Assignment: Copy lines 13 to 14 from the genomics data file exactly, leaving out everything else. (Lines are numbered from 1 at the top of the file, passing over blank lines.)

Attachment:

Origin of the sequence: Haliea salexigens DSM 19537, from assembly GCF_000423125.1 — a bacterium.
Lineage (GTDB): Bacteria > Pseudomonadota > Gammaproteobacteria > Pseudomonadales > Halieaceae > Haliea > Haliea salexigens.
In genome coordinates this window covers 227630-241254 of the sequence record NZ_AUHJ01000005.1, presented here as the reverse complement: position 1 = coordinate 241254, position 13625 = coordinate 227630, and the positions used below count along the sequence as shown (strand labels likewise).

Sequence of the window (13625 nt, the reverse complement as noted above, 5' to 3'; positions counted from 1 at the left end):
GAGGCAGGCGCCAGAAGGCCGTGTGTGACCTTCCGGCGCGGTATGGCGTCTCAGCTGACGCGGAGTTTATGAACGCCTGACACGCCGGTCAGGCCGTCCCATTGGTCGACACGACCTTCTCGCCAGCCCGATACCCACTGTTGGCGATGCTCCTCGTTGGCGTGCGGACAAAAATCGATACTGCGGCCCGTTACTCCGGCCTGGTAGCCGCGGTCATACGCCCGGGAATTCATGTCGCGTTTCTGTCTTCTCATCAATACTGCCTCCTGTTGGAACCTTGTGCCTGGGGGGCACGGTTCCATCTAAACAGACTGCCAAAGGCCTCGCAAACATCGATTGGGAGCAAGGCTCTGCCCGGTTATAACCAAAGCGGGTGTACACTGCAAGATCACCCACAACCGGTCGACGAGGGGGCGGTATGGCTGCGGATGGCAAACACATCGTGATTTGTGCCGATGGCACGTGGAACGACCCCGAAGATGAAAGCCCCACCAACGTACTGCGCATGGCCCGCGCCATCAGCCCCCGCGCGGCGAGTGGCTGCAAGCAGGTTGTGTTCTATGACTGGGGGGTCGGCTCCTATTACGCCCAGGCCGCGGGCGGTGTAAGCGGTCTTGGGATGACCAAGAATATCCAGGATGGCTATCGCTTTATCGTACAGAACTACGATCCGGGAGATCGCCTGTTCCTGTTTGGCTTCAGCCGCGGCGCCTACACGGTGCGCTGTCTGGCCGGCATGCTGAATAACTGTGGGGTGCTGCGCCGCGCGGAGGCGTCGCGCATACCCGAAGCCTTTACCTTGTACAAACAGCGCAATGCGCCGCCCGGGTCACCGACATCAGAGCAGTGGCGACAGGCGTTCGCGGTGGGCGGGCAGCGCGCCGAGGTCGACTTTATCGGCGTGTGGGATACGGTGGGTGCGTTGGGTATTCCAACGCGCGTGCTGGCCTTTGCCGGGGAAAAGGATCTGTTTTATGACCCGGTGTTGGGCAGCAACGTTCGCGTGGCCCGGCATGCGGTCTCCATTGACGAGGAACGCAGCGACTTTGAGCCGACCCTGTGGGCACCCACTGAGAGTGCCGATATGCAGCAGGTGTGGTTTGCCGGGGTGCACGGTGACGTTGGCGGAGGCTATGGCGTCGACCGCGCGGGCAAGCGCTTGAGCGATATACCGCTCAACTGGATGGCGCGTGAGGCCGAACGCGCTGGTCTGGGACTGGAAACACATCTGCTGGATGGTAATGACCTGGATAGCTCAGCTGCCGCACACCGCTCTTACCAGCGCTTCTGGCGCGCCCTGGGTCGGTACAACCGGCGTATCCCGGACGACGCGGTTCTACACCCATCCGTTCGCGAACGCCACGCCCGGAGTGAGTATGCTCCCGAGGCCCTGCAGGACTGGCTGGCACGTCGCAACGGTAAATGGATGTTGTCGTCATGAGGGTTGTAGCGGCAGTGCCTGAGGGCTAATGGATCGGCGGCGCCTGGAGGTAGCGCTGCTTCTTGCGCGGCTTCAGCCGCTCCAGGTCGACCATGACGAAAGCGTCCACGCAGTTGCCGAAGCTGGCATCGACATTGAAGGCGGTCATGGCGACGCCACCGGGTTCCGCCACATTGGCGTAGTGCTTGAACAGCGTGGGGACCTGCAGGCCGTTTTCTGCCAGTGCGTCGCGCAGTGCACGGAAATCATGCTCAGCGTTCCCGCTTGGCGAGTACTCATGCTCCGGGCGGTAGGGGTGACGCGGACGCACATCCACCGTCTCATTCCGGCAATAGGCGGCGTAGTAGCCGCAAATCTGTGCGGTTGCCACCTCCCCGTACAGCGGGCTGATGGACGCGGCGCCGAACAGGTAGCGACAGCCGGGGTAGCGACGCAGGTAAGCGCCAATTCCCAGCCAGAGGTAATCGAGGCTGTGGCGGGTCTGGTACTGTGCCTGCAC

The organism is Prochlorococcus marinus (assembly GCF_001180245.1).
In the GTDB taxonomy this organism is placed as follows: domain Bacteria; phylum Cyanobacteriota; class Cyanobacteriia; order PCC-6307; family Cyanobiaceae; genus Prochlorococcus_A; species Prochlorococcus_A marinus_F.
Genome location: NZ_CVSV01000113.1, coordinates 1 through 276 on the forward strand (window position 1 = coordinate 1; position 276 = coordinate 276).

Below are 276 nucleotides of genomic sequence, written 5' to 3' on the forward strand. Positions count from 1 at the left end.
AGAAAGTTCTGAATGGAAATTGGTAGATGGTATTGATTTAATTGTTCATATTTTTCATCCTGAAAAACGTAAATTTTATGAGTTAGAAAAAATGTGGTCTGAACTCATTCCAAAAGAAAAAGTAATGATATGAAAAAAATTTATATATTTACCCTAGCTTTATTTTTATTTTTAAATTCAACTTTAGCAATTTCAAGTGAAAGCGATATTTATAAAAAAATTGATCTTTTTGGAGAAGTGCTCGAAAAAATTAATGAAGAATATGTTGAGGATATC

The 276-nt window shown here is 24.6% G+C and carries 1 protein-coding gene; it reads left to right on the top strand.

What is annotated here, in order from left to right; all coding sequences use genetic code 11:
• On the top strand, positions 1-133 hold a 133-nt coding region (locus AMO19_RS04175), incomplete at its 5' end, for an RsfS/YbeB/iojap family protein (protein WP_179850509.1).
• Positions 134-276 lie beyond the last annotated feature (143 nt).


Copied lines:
• On the top strand, positions 1-133 hold a 133-nt coding region (locus AMO19_RS04175), incomplete at its 5' end, for an RsfS/YbeB/iojap family protein (protein WP_179850509.1).
• Positions 134-276 lie beyond the last annotated feature (143 nt).